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The week in art news – National Trust considering up to 1,200 redundancies

Plus: House of Representatives votes to create a National Museum for the American Latino | Picasso murals removed from government building in Oslo | Two museums cancel shows by Jon Rafman | Senate report finds Russian businessman bypassed US sanctions by buying art

31 July 2020

Our regularly updated digest of the week’s top art news

The National Trust issued a statement about proposed spending cuts this week. As a result of expecting to lose nearly £200m in revenue this year, the charity is planning to cut more than £100m (nearly 20 per cent) of its annual expenditure, through greater efficiency savings – and making up to 1,200 members (some 13 per cent) of its staff redundant. The Trust has already announced a recruitment freeze and the deferral of projects amounting to £124m. The organisation’s director general, Hilary McGrady, said, ‘We are going through one of the biggest crises in living memory […] and like so many other organisations the National Trust has been hit very hard.’ The plan for budget cuts and proposed redundancies is now subject to a 45-day consultation period. The day before, York Museums Trust announced that it was consulting on redundancies with its staff, but it has not said how many jobs are at risk.

On Monday, the US House of Representatives passed a bill for the creation of a National Museum of the American Latino, which will be part of the Smithsonian and located on the National Mall in Washington, D.C. ‘The Latino story is an American story, and our history is a central thread in the history of our nation,’ the chairman of the Congressional Hispanic Caucus told the Washington Post. The bill now goes to the Senate, where it has bipartisan support.

The removal of concrete murals by Picasso from the Y Block building in Oslo began on Tuesday. The two concrete murals, the only ones designed by Picasso and sandblasted on to the building by the Norwegian artist Carl Nesjar, have been the subject of a fierce conservation battle since the proposal to remove them was first made in 2014. The Fisherman was made for the outside of the building, which was designed by architect Erling Viksjø in 1969, while The Seagull could be found in the lobby. Both murals are to be incorporated into a new administrative complex, which has yet to be built.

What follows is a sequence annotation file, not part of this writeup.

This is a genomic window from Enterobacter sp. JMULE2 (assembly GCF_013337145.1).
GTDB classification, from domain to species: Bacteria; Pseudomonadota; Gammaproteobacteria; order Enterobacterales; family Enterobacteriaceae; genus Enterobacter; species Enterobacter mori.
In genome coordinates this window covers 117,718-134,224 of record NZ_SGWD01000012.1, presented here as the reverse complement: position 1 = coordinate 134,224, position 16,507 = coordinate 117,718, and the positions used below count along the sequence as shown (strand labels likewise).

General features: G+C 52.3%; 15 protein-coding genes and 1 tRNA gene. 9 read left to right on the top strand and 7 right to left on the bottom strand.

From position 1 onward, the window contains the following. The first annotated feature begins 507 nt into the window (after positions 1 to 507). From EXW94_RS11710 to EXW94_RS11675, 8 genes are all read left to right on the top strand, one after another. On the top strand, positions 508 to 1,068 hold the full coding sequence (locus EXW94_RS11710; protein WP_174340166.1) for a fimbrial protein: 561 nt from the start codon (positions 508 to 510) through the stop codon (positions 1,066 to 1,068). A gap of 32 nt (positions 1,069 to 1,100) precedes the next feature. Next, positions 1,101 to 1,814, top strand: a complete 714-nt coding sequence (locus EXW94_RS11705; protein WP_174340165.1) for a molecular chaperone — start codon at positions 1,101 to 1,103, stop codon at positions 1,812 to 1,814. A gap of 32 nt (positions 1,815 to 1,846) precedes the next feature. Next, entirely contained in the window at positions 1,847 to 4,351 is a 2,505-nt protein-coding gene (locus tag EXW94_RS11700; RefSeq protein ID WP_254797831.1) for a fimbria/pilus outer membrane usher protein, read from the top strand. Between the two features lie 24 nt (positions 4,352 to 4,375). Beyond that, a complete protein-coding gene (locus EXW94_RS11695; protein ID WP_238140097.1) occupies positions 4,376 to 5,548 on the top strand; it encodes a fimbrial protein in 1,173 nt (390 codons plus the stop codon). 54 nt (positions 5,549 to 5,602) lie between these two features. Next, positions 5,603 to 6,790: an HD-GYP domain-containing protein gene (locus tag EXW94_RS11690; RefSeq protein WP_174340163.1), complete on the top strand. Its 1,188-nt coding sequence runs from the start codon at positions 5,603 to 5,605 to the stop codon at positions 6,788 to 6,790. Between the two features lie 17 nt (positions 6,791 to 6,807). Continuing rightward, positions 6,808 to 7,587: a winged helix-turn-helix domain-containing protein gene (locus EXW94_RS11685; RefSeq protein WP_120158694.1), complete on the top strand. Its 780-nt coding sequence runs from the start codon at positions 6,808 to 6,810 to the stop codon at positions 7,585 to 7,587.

Two museums have suspended or cancelled planned shows of work by the artist Jon Rafman after allegations of sexual misconduct were made on social media and subsequently reported by the Montreal Gazette. The Art Newspaper reports that the Hirshhorn Museum has cancelled its autumn exhibition, the Musée d’art contemporain de Montréal has suspended a current show ‘until further notice’ and the Montreal gallery Bradley Ertaskiran has dropped the artist from its roster. The artist has denied the allegations and in an email to the Art Newspaper wrote, ‘I believe due process is incredibly important in these situations’. Sprüth Magers, which represents the artist in Berlin, London and Los Angeles, issued a statement saying, ‘we are investigating this matter internally with the utmost importance’.

A report published on Wednesday by the US Senate’s Permanent Subcommittee on Investigations has found that two Russian businessmen bypassed US sanctions due to a lack of transparency in the art market. The New York Times reports that Arkady and Boris Rotenberg, businessmen with close ties to Vladimir Putin, were able to buy works at auction totalling $18.4m in value through an intermediary. While the auction houses, which included Christie’s and Sotheby’s, were unaware of the true identity of the buyers (as were the sellers), the chairman of the subcommittee, Senator Rob Portman of Ohio (R), called for a tightening of regulations: ‘It is shocking that U.S. banking regulations don’t currently apply to multimillion-dollar art transactions, and we cannot let that continue.’

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